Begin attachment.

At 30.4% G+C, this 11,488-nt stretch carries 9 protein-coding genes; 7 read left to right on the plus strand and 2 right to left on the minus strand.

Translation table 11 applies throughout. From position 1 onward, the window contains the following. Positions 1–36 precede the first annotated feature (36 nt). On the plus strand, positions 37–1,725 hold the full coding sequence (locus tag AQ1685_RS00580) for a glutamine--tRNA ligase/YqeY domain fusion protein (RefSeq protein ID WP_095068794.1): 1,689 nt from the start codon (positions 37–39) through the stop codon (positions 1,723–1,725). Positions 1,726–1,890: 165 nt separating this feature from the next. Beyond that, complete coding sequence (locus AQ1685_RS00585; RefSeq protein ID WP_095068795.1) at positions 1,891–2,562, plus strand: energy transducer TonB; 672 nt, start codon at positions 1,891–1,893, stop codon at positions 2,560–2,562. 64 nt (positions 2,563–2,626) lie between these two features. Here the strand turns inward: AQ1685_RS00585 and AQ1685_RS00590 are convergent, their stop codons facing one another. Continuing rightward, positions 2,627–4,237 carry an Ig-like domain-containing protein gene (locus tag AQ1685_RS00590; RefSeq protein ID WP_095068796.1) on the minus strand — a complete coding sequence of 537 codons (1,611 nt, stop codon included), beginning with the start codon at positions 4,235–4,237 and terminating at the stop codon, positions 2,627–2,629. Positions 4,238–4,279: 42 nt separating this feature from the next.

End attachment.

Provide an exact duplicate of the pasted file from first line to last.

At 30.4% G+C, this 11,488-nt stretch carries 9 protein-coding genes; 7 read left to right on the plus strand and 2 right to left on the minus strand.

Translation table 11 applies throughout. From position 1 onward, the window contains the following. Positions 1–36 precede the first annotated feature (36 nt). On the plus strand, positions 37–1,725 hold the full coding sequence (locus tag AQ1685_RS00580) for a glutamine--tRNA ligase/YqeY domain fusion protein (RefSeq protein ID WP_095068794.1): 1,689 nt from the start codon (positions 37–39) through the stop codon (positions 1,723–1,725). Positions 1,726–1,890: 165 nt separating this feature from the next. Beyond that, complete coding sequence (locus AQ1685_RS00585; RefSeq protein ID WP_095068795.1) at positions 1,891–2,562, plus strand: energy transducer TonB; 672 nt, start codon at positions 1,891–1,893, stop codon at positions 2,560–2,562. 64 nt (positions 2,563–2,626) lie between these two features. Here the strand turns inward: AQ1685_RS00585 and AQ1685_RS00590 are convergent, their stop codons facing one another. Continuing rightward, positions 2,627–4,237 carry an Ig-like domain-containing protein gene (locus tag AQ1685_RS00590; RefSeq protein ID WP_095068796.1) on the minus strand — a complete coding sequence of 537 codons (1,611 nt, stop codon included), beginning with the start codon at positions 4,235–4,237 and terminating at the stop codon, positions 2,627–2,629. Positions 4,238–4,279: 42 nt separating this feature from the next.